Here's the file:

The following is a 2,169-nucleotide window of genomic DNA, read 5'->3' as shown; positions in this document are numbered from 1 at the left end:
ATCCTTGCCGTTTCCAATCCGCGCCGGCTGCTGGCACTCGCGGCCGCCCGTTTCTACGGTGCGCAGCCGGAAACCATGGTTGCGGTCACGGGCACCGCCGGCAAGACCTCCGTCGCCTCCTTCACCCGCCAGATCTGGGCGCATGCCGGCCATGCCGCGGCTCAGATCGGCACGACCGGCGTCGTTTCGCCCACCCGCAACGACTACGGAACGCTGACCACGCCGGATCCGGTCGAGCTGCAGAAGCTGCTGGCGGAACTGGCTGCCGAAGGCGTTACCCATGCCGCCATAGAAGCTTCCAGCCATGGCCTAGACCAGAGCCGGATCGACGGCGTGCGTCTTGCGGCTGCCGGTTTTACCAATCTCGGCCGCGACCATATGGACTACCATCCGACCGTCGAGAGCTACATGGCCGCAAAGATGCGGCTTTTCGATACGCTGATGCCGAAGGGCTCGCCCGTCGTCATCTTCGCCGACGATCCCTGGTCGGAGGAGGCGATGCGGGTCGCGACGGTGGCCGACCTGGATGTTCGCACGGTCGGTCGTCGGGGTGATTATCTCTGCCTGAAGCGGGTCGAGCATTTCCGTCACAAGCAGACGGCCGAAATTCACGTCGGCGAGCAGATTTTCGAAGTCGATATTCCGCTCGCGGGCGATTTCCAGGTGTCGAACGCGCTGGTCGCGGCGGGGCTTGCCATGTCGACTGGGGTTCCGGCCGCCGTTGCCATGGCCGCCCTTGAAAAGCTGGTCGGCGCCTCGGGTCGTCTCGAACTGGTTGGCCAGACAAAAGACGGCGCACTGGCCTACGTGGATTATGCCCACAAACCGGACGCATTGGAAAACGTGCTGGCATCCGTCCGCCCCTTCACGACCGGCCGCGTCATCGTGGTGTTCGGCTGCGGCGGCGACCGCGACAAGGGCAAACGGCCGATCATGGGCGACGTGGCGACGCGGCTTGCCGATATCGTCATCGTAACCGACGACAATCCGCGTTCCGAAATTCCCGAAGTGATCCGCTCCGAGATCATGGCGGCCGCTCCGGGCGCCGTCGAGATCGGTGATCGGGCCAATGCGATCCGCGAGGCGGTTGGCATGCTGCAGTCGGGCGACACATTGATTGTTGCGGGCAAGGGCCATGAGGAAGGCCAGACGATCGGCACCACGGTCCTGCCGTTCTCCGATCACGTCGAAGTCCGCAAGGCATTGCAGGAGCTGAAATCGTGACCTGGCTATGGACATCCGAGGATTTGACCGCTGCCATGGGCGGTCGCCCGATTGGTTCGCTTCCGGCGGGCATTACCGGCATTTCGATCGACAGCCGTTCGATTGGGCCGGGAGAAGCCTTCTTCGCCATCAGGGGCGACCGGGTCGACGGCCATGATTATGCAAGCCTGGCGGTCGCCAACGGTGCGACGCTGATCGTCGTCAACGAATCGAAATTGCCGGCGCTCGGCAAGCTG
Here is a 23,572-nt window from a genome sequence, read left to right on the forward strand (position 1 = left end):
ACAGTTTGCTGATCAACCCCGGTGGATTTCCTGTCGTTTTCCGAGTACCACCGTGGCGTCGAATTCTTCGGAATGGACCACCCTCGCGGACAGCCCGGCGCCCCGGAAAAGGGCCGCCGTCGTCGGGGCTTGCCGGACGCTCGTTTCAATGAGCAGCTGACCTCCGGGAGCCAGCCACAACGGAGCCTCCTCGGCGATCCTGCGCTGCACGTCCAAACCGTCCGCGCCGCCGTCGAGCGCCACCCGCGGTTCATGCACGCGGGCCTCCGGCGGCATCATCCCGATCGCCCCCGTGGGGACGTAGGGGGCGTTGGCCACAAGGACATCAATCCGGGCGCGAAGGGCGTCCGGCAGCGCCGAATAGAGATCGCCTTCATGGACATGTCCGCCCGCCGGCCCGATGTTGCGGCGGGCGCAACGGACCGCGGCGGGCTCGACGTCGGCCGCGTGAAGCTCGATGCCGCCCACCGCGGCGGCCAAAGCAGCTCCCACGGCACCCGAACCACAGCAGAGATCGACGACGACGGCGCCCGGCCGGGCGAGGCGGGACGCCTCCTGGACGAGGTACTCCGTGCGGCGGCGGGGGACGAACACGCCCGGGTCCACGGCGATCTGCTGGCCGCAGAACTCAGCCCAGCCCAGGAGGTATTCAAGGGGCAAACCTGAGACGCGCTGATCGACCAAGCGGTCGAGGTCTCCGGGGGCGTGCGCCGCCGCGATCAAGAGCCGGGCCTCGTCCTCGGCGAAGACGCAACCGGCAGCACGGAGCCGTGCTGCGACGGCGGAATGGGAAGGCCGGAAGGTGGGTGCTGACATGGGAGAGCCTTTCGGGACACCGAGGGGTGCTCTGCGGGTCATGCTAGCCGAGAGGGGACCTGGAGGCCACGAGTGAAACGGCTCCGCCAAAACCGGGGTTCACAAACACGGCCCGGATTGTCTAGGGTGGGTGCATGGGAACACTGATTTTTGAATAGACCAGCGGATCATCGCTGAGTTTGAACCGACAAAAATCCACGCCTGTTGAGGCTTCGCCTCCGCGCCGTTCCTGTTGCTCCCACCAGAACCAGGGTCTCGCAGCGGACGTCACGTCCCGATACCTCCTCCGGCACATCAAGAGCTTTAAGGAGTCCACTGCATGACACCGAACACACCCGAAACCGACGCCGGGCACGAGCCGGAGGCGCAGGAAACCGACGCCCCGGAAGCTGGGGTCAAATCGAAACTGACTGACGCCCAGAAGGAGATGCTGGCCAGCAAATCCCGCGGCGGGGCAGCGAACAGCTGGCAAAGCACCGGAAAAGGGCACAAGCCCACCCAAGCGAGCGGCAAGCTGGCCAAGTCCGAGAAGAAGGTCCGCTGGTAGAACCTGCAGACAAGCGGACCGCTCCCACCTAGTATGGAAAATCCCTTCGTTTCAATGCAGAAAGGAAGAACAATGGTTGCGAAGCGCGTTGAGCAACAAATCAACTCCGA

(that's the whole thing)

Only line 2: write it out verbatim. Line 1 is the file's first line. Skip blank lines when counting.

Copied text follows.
ATCCTTGCCGTTTCCAATCCGCGCCGGCTGCTGGCACTCGCGGCCGCCCGTTTCTACGGTGCGCAGCCGGAAACCATGGTTGCGGTCACGGGCACCGCCGGCAAGACCTCCGTCGCCTCCTTCACCCGCCAGATCTGGGCGCATGCCGGCCATGCCGCGGCTCAGATCGGCACGACCGGCGTCGTTTCGCCCACCCGCAACGACTACGGAACGCTGACCACGCCGGATCCGGTCGAGCTGCAGAAGCTGCTGGCGGAACTGGCTGCCGAAGGCGTTACCCATGCCGCCATAGAAGCTTCCAGCCATGGCCTAGACCAGAGCCGGATCGACGGCGTGCGTCTTGCGGCTGCCGGTTTTACCAATCTCGGCCGCGACCATATGGACTACCATCCGACCGTCGAGAGCTACATGGCCGCAAAGATGCGGCTTTTCGATACGCTGATGCCGAAGGGCTCGCCCGTCGTCATCTTCGCCGACGATCCCTGGTCGGAGGAGGCGATGCGGGTCGCGACGGTGGCCGACCTGGATGTTCGCACGGTCGGTCGTCGGGGTGATTATCTCTGCCTGAAGCGGGTCGAGCATTTCCGTCACAAGCAGACGGCCGAAATTCACGTCGGCGAGCAGATTTTCGAAGTCGATATTCCGCTCGCGGGCGATTTCCAGGTGTCGAACGCGCTGGTCGCGGCGGGGCTTGCCATGTCGACTGGGGTTCCGGCCGCCGTTGCCATGGCCGCCCTTGAAAAGCTGGTCGGCGCCTCGGGTCGTCTCGAACTGGTTGGCCAGACAAAAGACGGCGCACTGGCCTACGTGGATTATGCCCACAAACCGGACGCATTGGAAAACGTGCTGGCATCCGTCCGCCCCTTCACGACCGGCCGCGTCATCGTGGTGTTCGGCTGCGGCGGCGACCGCGACAAGGGCAAACGGCCGATCATGGGCGACGTGGCGACGCGGCTTGCCGATATCGTCATCGTAACCGACGACAATCCGCGTTCCGAAATTCCCGAAGTGATCCGCTCCGAGATCATGGCGGCCGCTCCGGGCGCCGTCGAGATCGGTGATCGGGCCAATGCGATCCGCGAGGCGGTTGGCATGCTGCAGTCGGGCGACACATTGATTGTTGCGGGCAAGGGCCATGAGGAAGGCCAGACGATCGGCACCACGGTCCTGCCGTTCTCCGATCACGTCGAAGTCCGCAAGGCATTGCAGGAGCTGAAATCGTGACCTGGCTATGGACATCCGAGGATTTGACCGCTGCCATGGGCGGTCGCCCGATTGGTTCGCTTCCGGCGGGCATTACCGGCATTTCGATCGACAGCCGTTCGATTGGGCCGGGAGAAGCCTTCTTCGCCATCAGGGGCGACCGGGTCGACGGCCATGATTATGCAAGCCTGGCGGTCGCCAACGGTGCGACGCTGATCGTCGTCAACGAATCGAAATTGCCGGCGCTCGGCAAGCTG